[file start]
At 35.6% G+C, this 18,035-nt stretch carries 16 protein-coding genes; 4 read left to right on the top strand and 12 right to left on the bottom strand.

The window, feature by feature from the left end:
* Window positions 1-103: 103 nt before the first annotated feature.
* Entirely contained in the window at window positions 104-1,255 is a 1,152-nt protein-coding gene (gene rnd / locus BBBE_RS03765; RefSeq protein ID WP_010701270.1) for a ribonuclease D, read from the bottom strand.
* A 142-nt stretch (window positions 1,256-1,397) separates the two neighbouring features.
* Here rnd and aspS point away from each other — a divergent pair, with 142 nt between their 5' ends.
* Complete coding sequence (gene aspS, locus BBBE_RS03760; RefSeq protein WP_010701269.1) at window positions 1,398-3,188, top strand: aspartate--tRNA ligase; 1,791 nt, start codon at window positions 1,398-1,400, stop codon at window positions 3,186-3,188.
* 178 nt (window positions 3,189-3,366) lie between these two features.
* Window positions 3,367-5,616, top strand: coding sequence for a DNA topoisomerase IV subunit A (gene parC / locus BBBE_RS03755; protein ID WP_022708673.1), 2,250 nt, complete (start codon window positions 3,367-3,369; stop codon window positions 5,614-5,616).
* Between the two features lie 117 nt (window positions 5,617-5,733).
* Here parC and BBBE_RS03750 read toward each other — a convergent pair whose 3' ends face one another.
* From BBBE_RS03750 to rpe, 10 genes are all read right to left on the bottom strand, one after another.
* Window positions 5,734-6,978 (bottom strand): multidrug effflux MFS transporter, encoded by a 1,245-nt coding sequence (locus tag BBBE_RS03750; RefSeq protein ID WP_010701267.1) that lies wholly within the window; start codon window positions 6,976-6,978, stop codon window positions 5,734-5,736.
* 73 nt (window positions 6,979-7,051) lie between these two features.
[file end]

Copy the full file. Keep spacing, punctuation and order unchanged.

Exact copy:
At 35.6% G+C, this 18,035-nt stretch carries 16 protein-coding genes; 4 read left to right on the top strand and 12 right to left on the bottom strand.

The window, feature by feature from the left end:
* Window positions 1-103: 103 nt before the first annotated feature.
* Entirely contained in the window at window positions 104-1,255 is a 1,152-nt protein-coding gene (gene rnd / locus BBBE_RS03765; RefSeq protein ID WP_010701270.1) for a ribonuclease D, read from the bottom strand.
* A 142-nt stretch (window positions 1,256-1,397) separates the two neighbouring features.
* Here rnd and aspS point away from each other — a divergent pair, with 142 nt between their 5' ends.
* Complete coding sequence (gene aspS, locus BBBE_RS03760; RefSeq protein WP_010701269.1) at window positions 1,398-3,188, top strand: aspartate--tRNA ligase; 1,791 nt, start codon at window positions 1,398-1,400, stop codon at window positions 3,186-3,188.
* 178 nt (window positions 3,189-3,366) lie between these two features.
* Window positions 3,367-5,616, top strand: coding sequence for a DNA topoisomerase IV subunit A (gene parC / locus BBBE_RS03755; protein ID WP_022708673.1), 2,250 nt, complete (start codon window positions 3,367-3,369; stop codon window positions 5,614-5,616).
* Between the two features lie 117 nt (window positions 5,617-5,733).
* Here parC and BBBE_RS03750 read toward each other — a convergent pair whose 3' ends face one another.
* From BBBE_RS03750 to rpe, 10 genes are all read right to left on the bottom strand, one after another.
* Window positions 5,734-6,978 (bottom strand): multidrug effflux MFS transporter, encoded by a 1,245-nt coding sequence (locus tag BBBE_RS03750; RefSeq protein ID WP_010701267.1) that lies wholly within the window; start codon window positions 6,976-6,978, stop codon window positions 5,734-5,736.
* 73 nt (window positions 6,979-7,051) lie between these two features.